China wants to crash the global soccer party.
This week, Chinese officials announced a 14-page plan to propel Team Dragon to the elite of the soccer world. The goal: winning the men's World Cup, soccer’s most prestigious jewel, by mid-century. Beijing also wants its women's team to be world class by 2030.
But can Beijing invest its way to soccer dominance?
“You can’t do this with soccer or basketball, all these other team sports," said Andrei Markovits, a professor at the University of Michigan who's written about the intersection of sports and politics. "Playing and following are two different things. It’s the following that really creates the culture that, in fact, propels a team sport into the upper echelons, millions of Chinese kids following Lionel Messi on their iPhone.”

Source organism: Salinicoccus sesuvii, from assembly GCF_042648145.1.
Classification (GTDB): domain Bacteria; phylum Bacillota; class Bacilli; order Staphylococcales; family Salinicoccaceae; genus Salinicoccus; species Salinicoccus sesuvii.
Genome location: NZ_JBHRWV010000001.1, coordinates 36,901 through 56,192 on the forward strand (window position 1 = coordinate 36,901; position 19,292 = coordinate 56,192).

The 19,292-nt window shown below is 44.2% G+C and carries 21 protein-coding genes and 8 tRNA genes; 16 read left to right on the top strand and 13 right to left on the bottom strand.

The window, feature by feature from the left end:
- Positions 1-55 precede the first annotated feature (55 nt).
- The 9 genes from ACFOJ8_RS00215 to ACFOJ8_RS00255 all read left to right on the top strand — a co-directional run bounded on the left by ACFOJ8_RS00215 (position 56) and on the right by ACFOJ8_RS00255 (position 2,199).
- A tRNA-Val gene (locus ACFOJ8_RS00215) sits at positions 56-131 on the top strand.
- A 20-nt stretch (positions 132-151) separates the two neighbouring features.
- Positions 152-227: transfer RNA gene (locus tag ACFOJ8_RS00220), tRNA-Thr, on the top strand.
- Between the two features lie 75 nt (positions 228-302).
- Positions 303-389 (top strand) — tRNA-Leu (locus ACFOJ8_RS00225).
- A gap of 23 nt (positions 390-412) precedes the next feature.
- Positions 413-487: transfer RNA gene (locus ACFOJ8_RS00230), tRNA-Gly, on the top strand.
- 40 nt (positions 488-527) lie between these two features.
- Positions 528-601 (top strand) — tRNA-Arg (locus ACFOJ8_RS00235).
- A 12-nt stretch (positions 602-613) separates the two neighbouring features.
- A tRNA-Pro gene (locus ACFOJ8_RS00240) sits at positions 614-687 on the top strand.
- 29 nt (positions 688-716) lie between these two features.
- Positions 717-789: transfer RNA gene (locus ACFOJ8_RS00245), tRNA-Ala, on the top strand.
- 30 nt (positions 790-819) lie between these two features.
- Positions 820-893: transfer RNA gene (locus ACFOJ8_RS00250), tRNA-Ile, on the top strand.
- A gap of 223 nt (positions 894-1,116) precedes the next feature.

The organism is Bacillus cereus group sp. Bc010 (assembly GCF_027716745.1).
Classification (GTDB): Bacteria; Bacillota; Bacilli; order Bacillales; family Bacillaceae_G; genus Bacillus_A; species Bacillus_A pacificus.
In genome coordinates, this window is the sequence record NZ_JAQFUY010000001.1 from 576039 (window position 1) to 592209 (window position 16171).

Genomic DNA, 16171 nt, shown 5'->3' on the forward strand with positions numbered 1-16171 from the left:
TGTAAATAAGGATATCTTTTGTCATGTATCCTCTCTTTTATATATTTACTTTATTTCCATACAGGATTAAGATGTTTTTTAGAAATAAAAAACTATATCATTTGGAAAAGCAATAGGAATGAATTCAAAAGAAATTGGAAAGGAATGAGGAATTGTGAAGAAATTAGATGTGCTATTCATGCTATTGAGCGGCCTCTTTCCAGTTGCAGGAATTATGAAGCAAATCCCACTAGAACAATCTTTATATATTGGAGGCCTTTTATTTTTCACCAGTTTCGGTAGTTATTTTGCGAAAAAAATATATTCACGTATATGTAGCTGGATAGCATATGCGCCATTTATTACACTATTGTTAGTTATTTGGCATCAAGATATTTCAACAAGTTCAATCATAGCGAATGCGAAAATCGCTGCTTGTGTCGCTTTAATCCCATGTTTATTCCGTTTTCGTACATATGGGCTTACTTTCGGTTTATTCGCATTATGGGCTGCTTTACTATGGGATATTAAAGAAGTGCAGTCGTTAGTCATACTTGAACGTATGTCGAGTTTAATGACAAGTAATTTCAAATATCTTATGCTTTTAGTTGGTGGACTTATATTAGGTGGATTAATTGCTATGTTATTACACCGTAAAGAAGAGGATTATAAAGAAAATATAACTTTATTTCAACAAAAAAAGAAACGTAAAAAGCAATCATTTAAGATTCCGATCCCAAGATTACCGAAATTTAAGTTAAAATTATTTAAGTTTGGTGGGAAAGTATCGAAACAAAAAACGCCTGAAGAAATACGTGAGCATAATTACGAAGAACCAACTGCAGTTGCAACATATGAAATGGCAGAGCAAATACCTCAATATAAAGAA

They may not have a soccer culture yet, but Chinese officials plan to have at least 20,000 training centers and 70,000 fields by 2020. They want 50 million children and adults playing the game within five years.
Markovits said facilities help, but only so much.
"The great hegemonic sports are never constructed. The great Brazilian players all learned it on the street.”
Or even the beach.
The Chinese women are already pretty good — they made the quarterfinals at last year’s World Cup before losing to the United States, 1-0.
In 1999, they made the World Cup final, losing to the US.
Markovits said the women should have an easier path to world dominance. “Much easier, it’s a much smaller pool against whom they compete.”
The men’s Chinese soccer squad is considerably farther behind, currently ranked 81st in the world by FIFA, the world's soccer governing body.
The Chinese trail far smaller nations like Cyprus, Haiti and Burkina Faso.
Markovitz isn't convinced the Chinese men can vault to the top in a generation.
His prediction for when the Chinese men will hoist the World Cup trophy?
"The men will not win it before 2050, if then."